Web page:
My favorite photograph is typically replaced soon after my next trip or two. At this moment I have two that I’m particularly enamoured with. One is of high spring water at Panther Falls in Washington. I like it due to the unique conditions of high water and the angle of light at that moment. The second one is also a high water waterfall photo. It’s of Yocum Falls in the Mount Hood National Forest here in Oregon. The day that I was there the water was tainted by the tannen's of the forest to a brownish tea color. I was in the creek as the water rushed toward me. The flow of the water created an amazing foreground.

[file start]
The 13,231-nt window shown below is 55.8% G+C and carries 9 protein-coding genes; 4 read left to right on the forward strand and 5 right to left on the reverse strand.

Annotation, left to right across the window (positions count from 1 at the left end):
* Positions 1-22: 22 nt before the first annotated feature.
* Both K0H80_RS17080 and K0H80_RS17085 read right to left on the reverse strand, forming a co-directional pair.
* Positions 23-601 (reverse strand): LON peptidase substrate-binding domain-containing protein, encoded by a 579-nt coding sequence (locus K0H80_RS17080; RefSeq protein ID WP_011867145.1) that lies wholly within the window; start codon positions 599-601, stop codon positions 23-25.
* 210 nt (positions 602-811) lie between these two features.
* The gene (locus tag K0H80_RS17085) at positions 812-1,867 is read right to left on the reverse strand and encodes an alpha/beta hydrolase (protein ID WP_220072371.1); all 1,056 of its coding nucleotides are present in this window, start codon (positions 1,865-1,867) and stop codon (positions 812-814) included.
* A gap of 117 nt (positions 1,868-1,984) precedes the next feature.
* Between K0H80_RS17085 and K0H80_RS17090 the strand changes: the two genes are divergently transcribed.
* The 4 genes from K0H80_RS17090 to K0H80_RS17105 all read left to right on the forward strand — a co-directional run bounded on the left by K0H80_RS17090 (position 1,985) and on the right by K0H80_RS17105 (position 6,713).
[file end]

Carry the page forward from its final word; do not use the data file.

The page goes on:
When traveling, is there anything you take with that is not necessarily photography related?
Probably the aforementioned Wiggy’s Waders. I love to get in the creek when I’m shooting. These waders are super lightweight and compact.
How do you recommend getting over G.A.S.? (Gear Acquisition Syndrome)
Put travel into your budget. I keep my gear minimal. As long as my gear isn’t holding back my work I’m happy with it. I use my money to travel as much as possible, even if it’s just a week long road trip. Spending money should always be prioritized. Travel, for me, comes before the latest model of camera.
How do you go about getting noticed?